In such cases we are not prescribing for a single symptom, we are making use of a universal, characteristic property and whenever in the human body tissue like that under treatment exists, there the medicine can have an effect. And as metastases usually occur from similar part to similar part we prevent such a catastrophe by the universal scope of our drug. To explain further, suppose we examine into the application of the modality of Bryonia, worse from motion. It is universally present in all tissues that are generally affected by exercise; as in muscles, serous and synovial membranes, and inflamed joints. Bryonia depresses the sensorium, producing dullness and want of desire to use the brain; hence naturally the patient has aversion to motion. Now fibrous tissues are generally relieved by continued exercise, and, consistently, the “fibrous pains” of Bryonia are exceptions to the modality under consideration. Nervousness is a symptom that generally impels one to move; and accordingly, the Bryonia patient, when nervous, is compelled to move though thereby he intensifies other sufferings. Thuja, as is well-known, affects epithelia everywhere, first making them grow excessively and later, causing their absorption; hence, if the wart is that characteristic of the arborvitae, Thuja does not suppress it, but cures it, acting consentaneously upon the
whole “epithelial” man.

Rhus affects notably fibrous tissues; hence its modality, better from continued motion, but the purely muscular pains of the remedy, and the prostration, are worse from motion. If then, we prescribe for the modality better from motion, Rhus, we do not really depend upon one symptom if the case concerns chiefly joints, tendons, sheaths of muscles, and kindred structures.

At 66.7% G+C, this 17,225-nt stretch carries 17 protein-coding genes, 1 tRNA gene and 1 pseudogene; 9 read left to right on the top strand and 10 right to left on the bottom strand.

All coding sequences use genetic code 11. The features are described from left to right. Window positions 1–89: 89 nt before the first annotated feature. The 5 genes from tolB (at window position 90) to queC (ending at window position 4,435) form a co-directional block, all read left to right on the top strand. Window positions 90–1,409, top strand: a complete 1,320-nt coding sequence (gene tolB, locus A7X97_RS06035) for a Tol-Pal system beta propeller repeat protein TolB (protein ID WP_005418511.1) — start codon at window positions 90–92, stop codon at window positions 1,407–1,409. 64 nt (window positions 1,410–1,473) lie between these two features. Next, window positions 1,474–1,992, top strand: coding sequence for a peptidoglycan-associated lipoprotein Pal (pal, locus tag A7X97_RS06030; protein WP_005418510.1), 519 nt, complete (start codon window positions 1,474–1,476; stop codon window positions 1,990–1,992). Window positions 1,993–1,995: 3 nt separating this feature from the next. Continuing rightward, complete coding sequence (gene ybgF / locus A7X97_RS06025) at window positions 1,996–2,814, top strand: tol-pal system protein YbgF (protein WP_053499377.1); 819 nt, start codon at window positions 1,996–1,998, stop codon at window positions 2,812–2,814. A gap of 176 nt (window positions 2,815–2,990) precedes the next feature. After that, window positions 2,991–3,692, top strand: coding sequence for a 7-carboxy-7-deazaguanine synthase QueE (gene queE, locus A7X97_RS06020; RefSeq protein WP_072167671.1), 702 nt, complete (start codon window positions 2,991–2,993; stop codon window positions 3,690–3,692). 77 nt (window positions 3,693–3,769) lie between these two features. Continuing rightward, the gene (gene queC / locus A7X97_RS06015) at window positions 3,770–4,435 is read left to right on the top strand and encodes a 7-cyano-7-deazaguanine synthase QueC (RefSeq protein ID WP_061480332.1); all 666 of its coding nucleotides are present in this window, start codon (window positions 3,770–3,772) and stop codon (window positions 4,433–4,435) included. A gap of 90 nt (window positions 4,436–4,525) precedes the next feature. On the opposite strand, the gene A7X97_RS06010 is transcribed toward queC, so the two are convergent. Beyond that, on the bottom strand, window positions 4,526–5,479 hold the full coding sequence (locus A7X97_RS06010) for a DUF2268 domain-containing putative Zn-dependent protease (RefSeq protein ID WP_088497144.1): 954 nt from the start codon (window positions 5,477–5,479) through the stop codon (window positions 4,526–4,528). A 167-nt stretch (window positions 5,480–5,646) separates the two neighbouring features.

When, therefore, we employ that we may term universals, we are not guilty of selecting a single symptom to the rejection of the rest. But when, as is, alas, too often done, we prescribe for an isolated symptom, simply because we recognize it as characteristic of a certain remedy, forgetting that what is characteristic in one connection may not be in another, and that a characteristic of a drug may not be an important symptom in a given case, we do violence to the principles of the Organon, and violate common sense. A case is published in a journal. The reader sees clearly enough what remedy should be given, and so is astonished to find that drug is claimed to have cured which has only one symptom of the case, and that a mere modality; for instance, worse after sleep, Lachesis. When we use proper discrimination, then will we have creditable clinical reports.

About the author

E. A. Farrington

E. A. Farrington

E. A. Farrington (1847-1885) was born in Williamsburg, NY, on January 1, 1847. He began his study of medicine under the preceptorship of his brother, Harvey W. Farrington, MD. In 1866 he graduated from the Homoeopathic Medical College of Pennsylvania. In 1867 he entered the Hahnemann Medical College, graduating in 1868. He entered practice immediately after his graduation, establishing himself on Mount Vernon Street. Books by Ernest Farrington: Clinical Materia Medica, Comparative Materia Medica, Lesser Writings With Therapeutic Hints.